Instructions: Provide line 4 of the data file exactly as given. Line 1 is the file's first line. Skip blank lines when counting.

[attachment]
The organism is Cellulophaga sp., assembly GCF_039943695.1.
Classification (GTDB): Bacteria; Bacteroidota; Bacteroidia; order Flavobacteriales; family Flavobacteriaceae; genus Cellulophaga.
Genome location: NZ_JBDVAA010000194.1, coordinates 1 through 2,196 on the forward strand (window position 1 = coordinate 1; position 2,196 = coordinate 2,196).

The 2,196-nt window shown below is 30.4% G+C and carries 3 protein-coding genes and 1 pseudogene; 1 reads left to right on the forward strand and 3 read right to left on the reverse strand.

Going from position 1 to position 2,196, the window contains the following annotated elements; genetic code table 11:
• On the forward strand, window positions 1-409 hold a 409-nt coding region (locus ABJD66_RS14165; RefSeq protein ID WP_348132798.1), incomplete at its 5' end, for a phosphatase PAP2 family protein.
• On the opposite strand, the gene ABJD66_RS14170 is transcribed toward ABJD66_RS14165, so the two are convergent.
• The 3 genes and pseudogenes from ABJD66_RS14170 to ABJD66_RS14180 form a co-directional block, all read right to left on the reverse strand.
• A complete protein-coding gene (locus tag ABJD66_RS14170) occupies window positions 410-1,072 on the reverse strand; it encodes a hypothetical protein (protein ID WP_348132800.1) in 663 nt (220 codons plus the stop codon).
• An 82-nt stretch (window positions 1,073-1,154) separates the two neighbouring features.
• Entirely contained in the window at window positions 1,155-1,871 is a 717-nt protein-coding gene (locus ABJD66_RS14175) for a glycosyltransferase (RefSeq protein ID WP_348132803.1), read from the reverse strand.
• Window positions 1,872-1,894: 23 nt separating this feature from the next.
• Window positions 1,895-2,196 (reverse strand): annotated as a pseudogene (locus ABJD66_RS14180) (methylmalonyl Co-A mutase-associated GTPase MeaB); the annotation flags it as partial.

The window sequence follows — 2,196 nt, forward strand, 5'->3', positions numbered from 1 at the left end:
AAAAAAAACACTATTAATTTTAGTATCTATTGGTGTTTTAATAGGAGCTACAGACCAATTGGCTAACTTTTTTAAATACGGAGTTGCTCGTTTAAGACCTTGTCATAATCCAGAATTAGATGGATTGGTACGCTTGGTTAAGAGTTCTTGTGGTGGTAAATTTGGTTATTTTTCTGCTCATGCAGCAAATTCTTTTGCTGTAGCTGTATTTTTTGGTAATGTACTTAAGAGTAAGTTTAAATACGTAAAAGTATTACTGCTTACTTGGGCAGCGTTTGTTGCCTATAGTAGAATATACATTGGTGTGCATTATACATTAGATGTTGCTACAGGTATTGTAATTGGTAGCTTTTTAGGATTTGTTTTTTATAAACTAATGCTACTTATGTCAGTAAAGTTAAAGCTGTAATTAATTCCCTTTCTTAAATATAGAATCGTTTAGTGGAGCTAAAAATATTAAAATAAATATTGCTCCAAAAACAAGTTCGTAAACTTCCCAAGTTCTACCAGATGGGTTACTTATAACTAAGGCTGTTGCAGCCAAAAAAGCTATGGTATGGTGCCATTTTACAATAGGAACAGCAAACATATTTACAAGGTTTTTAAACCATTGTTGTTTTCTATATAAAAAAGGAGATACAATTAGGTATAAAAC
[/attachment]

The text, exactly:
The 2,196-nt window shown below is 30.4% G+C and carries 3 protein-coding genes and 1 pseudogene; 1 reads left to right on the forward strand and 3 read right to left on the reverse strand.